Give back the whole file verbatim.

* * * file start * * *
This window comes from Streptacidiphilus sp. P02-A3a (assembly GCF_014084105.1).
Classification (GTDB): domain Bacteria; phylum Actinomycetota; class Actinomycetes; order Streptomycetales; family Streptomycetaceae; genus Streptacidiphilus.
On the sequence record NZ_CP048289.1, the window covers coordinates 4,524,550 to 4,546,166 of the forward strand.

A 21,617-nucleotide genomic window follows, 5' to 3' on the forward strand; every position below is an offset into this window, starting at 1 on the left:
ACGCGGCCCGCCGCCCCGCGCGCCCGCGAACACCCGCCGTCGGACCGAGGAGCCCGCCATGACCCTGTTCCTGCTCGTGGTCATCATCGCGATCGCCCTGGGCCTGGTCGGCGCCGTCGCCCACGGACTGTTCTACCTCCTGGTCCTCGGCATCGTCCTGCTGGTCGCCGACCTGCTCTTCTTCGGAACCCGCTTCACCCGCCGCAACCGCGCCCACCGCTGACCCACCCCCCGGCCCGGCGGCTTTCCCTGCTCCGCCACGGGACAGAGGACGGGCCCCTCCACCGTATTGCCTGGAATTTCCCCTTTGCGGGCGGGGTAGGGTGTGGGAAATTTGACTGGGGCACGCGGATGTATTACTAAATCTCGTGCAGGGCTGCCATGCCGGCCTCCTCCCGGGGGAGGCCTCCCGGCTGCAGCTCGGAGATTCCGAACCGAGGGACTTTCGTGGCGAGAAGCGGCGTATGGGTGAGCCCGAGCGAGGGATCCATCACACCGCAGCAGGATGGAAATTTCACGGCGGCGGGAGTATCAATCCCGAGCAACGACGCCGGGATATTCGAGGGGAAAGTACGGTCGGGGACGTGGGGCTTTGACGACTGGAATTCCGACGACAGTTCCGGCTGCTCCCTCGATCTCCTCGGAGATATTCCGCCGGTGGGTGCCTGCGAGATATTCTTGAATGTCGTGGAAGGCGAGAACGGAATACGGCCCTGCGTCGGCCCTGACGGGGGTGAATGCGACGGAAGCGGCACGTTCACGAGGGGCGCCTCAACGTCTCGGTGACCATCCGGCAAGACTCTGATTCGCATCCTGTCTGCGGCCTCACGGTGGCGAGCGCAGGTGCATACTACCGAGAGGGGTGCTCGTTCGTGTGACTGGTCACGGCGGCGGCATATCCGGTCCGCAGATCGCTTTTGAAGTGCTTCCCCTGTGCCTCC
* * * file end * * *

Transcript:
This window comes from Streptacidiphilus sp. P02-A3a (assembly GCF_014084105.1).
Classification (GTDB): domain Bacteria; phylum Actinomycetota; class Actinomycetes; order Streptomycetales; family Streptomycetaceae; genus Streptacidiphilus.
On the sequence record NZ_CP048289.1, the window covers coordinates 4,524,550 to 4,546,166 of the forward strand.

A 21,617-nucleotide genomic window follows, 5' to 3' on the forward strand; every position below is an offset into this window, starting at 1 on the left:
ACGCGGCCCGCCGCCCCGCGCGCCCGCGAACACCCGCCGTCGGACCGAGGAGCCCGCCATGACCCTGTTCCTGCTCGTGGTCATCATCGCGATCGCCCTGGGCCTGGTCGGCGCCGTCGCCCACGGACTGTTCTACCTCCTGGTCCTCGGCATCGTCCTGCTGGTCGCCGACCTGCTCTTCTTCGGAACCCGCTTCACCCGCCGCAACCGCGCCCACCGCTGACCCACCCCCCGGCCCGGCGGCTTTCCCTGCTCCGCCACGGGACAGAGGACGGGCCCCTCCACCGTATTGCCTGGAATTTCCCCTTTGCGGGCGGGGTAGGGTGTGGGAAATTTGACTGGGGCACGCGGATGTATTACTAAATCTCGTGCAGGGCTGCCATGCCGGCCTCCTCCCGGGGGAGGCCTCCCGGCTGCAGCTCGGAGATTCCGAACCGAGGGACTTTCGTGGCGAGAAGCGGCGTATGGGTGAGCCCGAGCGAGGGATCCATCACACCGCAGCAGGATGGAAATTTCACGGCGGCGGGAGTATCAATCCCGAGCAACGACGCCGGGATATTCGAGGGGAAAGTACGGTCGGGGACGTGGGGCTTTGACGACTGGAATTCCGACGACAGTTCCGGCTGCTCCCTCGATCTCCTCGGAGATATTCCGCCGGTGGGTGCCTGCGAGATATTCTTGAATGTCGTGGAAGGCGAGAACGGAATACGGCCCTGCGTCGGCCCTGACGGGGGTGAATGCGACGGAAGCGGCACGTTCACGAGGGGCGCCTCAACGTCTCGGTGACCATCCGGCAAGACTCTGATTCGCATCCTGTCTGCGGCCTCACGGTGGCGAGCGCAGGTGCATACTACCGAGAGGGGTGCTCGTTCGTGTGACTGGTCACGGCGGCGGCATATCCGGTCCGCAGATCGCTTTTGAAGTGCTTCCCCTGTGCCTCC